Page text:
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How it feels to be a boat
by Kwan, James,
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Book
J P K
Houghton Mifflin Harcourt,, [2017]
1 volume (unpaged) : color illustrations ; 24 x 27 cm.
 
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Howe Library J P K Children's picture books Available
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"As a little boat's high seas adventures get underway, disagreeable passengers make her seasick. When she runs aground, will teamwork turn the tide?"--

Syndetic Solutions - The Horn Book Review for ISBN Number 9780544715332
How It Feels to Be a Boat
How It Feels to Be a Boat
by Kwan, James
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The Horn Book Review

How It Feels to Be a Boat

The Horn Book


(c) Copyright The Horn Book, Inc., a wholly owned subsidiary of Media Source, Inc. No redistribution permitted.

Kwan provides a warm, kooky existential exploration of what it means to be a someone. (The opening dedication To Chloe: Welcome to Earth! seemingly provides his motivation.) A second-person narrative speaks directly to viewers: You are a boat. Ahoy, ahoy! Raise your crooked anchor and head out to sea. The boat is filled with cavernous rooms that house unusual characters--an octopus, a superhero, two gnomes, a brass band playing doot-doot tunes--along with one big pink furnace-heart. The boat sails some perilous seas, with interior squabbles and exterior threats. But strength, smarts, and an eye to the horizon see her through. Quixotic, individual language is matched by scratchy, cartoonlike illustrations, by turns ominous and reassuring in just the right places, and with playful details that add layers of understanding. Visionary and unique, this is the sort of book one could never predict, but one whose resonance is impossible to deny. thom barthelmess (c) Copyright 2017. The Horn Book, Inc., a wholly owned subsidiary of Media Source, Inc. No redistribution permitted.

Syndetic Solutions - Kirkus Review for ISBN Number 9780544715332
How It Feels to Be a Boat
How It Feels to Be a Boat
by Kwan, James
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Kirkus Review

How It Feels to Be a Boat

Kirkus Reviews


Copyright (c) Kirkus Reviews, used with permission.

Using the metaphor of a boat on a journey, this second-person story celebrates the richness and possibility of living. A little boat ("You are a boat") sets off on its journey. Inside its "belly-rooms" are its quirky inhabitantspersonifications of the feelings, sensations, and potentials found in us all. There is (among others) the Chef, a white person in a toque who cooks up "sweet doughy smell[s]," the Big Brass Band who plays a "doot-doot tune," Daniel, a boy who appears to be Asian and sings "lee lee lee doo," and a gadget-loving Octopus. And what happens when they don't get along? Well, the little boat crashesshown in an effective wordless spread. But remember, author/illustrator Kwan tells readers in his second-person narration, "you are strong, and piece by crooked piece you are made." The little boat is repaired by its inhabitants and continues: "You are crooked but you are strong. / You are a boat. / Ahoy, Ahoy!" This poignant yet lighthearted affirmation asserts the uniqueness of each individual and reassures readers that while life is complex, sometimes messy, and even occasionally catastrophic, it is all part of the journey. While the topic may seem a bit mature or daunting for very young readers, the story has such quirky sparkle that even if readers don't quite get its meaning, they will be delighted with its sense of playfulness. (Picture book. 3-8) Copyright Kirkus Reviews, used with permission.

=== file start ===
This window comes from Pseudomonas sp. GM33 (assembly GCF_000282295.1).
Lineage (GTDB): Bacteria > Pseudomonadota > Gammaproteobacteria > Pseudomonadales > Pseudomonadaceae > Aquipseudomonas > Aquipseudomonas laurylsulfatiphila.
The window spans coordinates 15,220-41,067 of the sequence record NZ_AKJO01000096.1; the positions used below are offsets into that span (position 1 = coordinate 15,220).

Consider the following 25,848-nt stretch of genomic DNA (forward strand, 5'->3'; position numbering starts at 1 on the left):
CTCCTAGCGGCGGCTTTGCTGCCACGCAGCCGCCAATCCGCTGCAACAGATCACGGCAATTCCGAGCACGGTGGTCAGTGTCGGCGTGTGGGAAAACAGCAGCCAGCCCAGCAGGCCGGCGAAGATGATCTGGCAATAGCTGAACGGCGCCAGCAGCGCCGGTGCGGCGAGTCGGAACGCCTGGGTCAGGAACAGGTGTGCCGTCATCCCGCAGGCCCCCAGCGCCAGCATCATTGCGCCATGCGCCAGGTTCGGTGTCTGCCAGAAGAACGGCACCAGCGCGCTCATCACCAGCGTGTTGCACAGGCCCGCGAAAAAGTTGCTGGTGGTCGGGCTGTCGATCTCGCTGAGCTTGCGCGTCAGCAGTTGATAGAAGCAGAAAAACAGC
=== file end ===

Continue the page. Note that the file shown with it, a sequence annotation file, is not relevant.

Syndetic Solutions - Publishers Weekly Review for ISBN Number 9780544715332
How It Feels to Be a Boat
How It Feels to Be a Boat
by Kwan, James
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Publishers Weekly Review

How It Feels to Be a Boat

Publishers Weekly


(c) Copyright PWxyz, LLC. All rights reserved

Kwan (Dear Yeti) explores themes of weathering the unexpected and pushing on anyway in an allegorical story that excitedly informs readers, "You are a boat. Ahoy! Ahoy!" Though children may be at the helm of their vessels, the sailing isn't always smooth. Rather than bring in an obvious storm metaphor, Kwan digs into internal conflicts, personified by the passengers occupying the "belly-rooms" of the boat: a cross-section reveals a busy baker, a brass band playing "your favorite doot-doot tune," an octopus, superhero, and others. Sometimes they fight: "When they yell your belly aches, your heart shrinks, and your rooms shiver. You are strong, but sometimes you tremble." After a crash leaves the boat in pieces, the passengers join forces to rebuild it and mend its broken "furnace-heart." In shadowy mixed-media images, Kwan creates a cozy hybrid tugboat-paddleboat that feels distinctly kidlike in its proportions-its very quirkiness, along with its eccentric inhabitants, quietly suggests that we're all a bit wonky and weird on the inside. A sophisticated allegory for the curveballs life lobs and the way we respond, it's tailor-made for family conversations. Ages 4-7. Agent: Steven Malk, Writers House. (July) © Copyright PWxyz, LLC. All rights reserved.

 
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